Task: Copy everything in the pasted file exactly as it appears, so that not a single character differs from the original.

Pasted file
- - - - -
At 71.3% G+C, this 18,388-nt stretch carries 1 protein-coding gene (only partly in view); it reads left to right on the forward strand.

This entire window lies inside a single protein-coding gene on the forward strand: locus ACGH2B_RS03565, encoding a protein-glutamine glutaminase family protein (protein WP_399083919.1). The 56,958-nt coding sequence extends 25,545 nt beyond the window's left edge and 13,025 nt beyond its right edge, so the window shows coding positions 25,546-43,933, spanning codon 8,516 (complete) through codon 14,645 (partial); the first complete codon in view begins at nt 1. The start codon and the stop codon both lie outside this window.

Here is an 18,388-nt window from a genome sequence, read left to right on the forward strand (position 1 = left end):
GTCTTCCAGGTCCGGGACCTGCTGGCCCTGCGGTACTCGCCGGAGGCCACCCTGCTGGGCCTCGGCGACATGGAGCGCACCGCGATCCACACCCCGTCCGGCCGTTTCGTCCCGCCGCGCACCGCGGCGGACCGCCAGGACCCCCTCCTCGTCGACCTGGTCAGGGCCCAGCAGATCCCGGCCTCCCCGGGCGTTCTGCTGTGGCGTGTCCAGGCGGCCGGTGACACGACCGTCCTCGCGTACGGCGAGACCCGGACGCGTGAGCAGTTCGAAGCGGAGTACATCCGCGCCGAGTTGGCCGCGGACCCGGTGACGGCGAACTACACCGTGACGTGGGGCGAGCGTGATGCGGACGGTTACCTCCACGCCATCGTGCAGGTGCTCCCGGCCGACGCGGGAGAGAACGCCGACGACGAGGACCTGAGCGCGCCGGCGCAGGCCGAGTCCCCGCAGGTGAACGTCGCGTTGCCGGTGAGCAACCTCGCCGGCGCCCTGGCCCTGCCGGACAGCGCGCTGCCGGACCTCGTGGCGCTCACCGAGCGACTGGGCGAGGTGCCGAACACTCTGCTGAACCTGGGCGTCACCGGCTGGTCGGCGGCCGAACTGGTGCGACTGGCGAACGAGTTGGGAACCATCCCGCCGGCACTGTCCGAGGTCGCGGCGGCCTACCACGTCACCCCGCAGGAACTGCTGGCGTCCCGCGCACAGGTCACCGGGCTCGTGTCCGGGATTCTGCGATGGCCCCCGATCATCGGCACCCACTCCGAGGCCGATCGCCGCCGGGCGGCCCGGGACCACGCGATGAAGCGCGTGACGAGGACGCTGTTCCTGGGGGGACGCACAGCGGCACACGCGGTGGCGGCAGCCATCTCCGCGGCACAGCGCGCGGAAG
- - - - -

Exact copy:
At 71.3% G+C, this 18,388-nt stretch carries 1 protein-coding gene (only partly in view); it reads left to right on the forward strand.

This entire window lies inside a single protein-coding gene on the forward strand: locus ACGH2B_RS03565, encoding a protein-glutamine glutaminase family protein (protein WP_399083919.1). The 56,958-nt coding sequence extends 25,545 nt beyond the window's left edge and 13,025 nt beyond its right edge, so the window shows coding positions 25,546-43,933, spanning codon 8,516 (complete) through codon 14,645 (partial); the first complete codon in view begins at nt 1. The start codon and the stop codon both lie outside this window.

Here is an 18,388-nt window from a genome sequence, read left to right on the forward strand (position 1 = left end):
GTCTTCCAGGTCCGGGACCTGCTGGCCCTGCGGTACTCGCCGGAGGCCACCCTGCTGGGCCTCGGCGACATGGAGCGCACCGCGATCCACACCCCGTCCGGCCGTTTCGTCCCGCCGCGCACCGCGGCGGACCGCCAGGACCCCCTCCTCGTCGACCTGGTCAGGGCCCAGCAGATCCCGGCCTCCCCGGGCGTTCTGCTGTGGCGTGTCCAGGCGGCCGGTGACACGACCGTCCTCGCGTACGGCGAGACCCGGACGCGTGAGCAGTTCGAAGCGGAGTACATCCGCGCCGAGTTGGCCGCGGACCCGGTGACGGCGAACTACACCGTGACGTGGGGCGAGCGTGATGCGGACGGTTACCTCCACGCCATCGTGCAGGTGCTCCCGGCCGACGCGGGAGAGAACGCCGACGACGAGGACCTGAGCGCGCCGGCGCAGGCCGAGTCCCCGCAGGTGAACGTCGCGTTGCCGGTGAGCAACCTCGCCGGCGCCCTGGCCCTGCCGGACAGCGCGCTGCCGGACCTCGTGGCGCTCACCGAGCGACTGGGCGAGGTGCCGAACACTCTGCTGAACCTGGGCGTCACCGGCTGGTCGGCGGCCGAACTGGTGCGACTGGCGAACGAGTTGGGAACCATCCCGCCGGCACTGTCCGAGGTCGCGGCGGCCTACCACGTCACCCCGCAGGAACTGCTGGCGTCCCGCGCACAGGTCACCGGGCTCGTGTCCGGGATTCTGCGATGGCCCCCGATCATCGGCACCCACTCCGAGGCCGATCGCCGCCGGGCGGCCCGGGACCACGCGATGAAGCGCGTGACGAGGACGCTGTTCCTGGGGGGACGCACAGCGGCACACGCGGTGGCGGCAGCCATCTCCGCGGCACAGCGCGCGGAAG